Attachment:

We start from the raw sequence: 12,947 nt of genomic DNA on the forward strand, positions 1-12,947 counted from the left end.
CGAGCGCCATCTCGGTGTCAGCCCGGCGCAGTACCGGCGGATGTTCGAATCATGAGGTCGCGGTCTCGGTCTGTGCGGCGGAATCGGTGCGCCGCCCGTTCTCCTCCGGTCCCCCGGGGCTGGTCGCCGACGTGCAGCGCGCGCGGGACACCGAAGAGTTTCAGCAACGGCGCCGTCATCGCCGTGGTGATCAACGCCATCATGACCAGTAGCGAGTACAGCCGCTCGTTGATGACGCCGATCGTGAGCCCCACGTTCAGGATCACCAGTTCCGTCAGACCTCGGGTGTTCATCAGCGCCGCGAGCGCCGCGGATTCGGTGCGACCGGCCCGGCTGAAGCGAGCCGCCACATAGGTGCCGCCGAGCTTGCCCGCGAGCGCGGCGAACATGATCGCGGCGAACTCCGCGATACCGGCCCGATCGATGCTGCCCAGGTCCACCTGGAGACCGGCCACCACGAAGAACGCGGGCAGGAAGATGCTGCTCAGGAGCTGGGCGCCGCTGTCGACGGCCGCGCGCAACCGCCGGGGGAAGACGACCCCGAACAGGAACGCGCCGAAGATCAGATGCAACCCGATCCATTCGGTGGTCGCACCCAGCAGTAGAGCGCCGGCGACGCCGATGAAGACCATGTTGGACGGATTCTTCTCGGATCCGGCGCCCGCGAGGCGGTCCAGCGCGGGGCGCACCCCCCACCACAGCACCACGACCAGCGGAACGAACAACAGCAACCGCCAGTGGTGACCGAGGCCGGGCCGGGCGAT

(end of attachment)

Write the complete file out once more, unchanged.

We start from the raw sequence: 12,947 nt of genomic DNA on the forward strand, positions 1-12,947 counted from the left end.
CGAGCGCCATCTCGGTGTCAGCCCGGCGCAGTACCGGCGGATGTTCGAATCATGAGGTCGCGGTCTCGGTCTGTGCGGCGGAATCGGTGCGCCGCCCGTTCTCCTCCGGTCCCCCGGGGCTGGTCGCCGACGTGCAGCGCGCGCGGGACACCGAAGAGTTTCAGCAACGGCGCCGTCATCGCCGTGGTGATCAACGCCATCATGACCAGTAGCGAGTACAGCCGCTCGTTGATGACGCCGATCGTGAGCCCCACGTTCAGGATCACCAGTTCCGTCAGACCTCGGGTGTTCATCAGCGCCGCGAGCGCCGCGGATTCGGTGCGACCGGCCCGGCTGAAGCGAGCCGCCACATAGGTGCCGCCGAGCTTGCCCGCGAGCGCGGCGAACATGATCGCGGCGAACTCCGCGATACCGGCCCGATCGATGCTGCCCAGGTCCACCTGGAGACCGGCCACCACGAAGAACGCGGGCAGGAAGATGCTGCTCAGGAGCTGGGCGCCGCTGTCGACGGCCGCGCGCAACCGCCGGGGGAAGACGACCCCGAACAGGAACGCGCCGAAGATCAGATGCAACCCGATCCATTCGGTGGTCGCACCCAGCAGTAGAGCGCCGGCGACGCCGATGAAGACCATGTTGGACGGATTCTTCTCGGATCCGGCGCCCGCGAGGCGGTCCAGCGCGGGGCGCACCCCCCACCACAGCACCACGACCAGCGGAACGAACAACAGCAACCGCCAGTGGTGACCGAGGCCGGGCCGGGCGAT